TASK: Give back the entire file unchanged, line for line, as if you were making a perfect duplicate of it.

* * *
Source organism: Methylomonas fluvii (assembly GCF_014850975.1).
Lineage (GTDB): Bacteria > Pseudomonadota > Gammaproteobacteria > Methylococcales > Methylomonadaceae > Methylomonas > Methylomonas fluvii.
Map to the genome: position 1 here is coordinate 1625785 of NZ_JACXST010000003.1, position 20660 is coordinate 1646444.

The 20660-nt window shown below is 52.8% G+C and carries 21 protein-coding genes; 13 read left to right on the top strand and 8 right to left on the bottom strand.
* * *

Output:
Source organism: Methylomonas fluvii (assembly GCF_014850975.1).
Lineage (GTDB): Bacteria > Pseudomonadota > Gammaproteobacteria > Methylococcales > Methylomonadaceae > Methylomonas > Methylomonas fluvii.
Map to the genome: position 1 here is coordinate 1625785 of NZ_JACXST010000003.1, position 20660 is coordinate 1646444.

The 20660-nt window shown below is 52.8% G+C and carries 21 protein-coding genes; 13 read left to right on the top strand and 8 right to left on the bottom strand.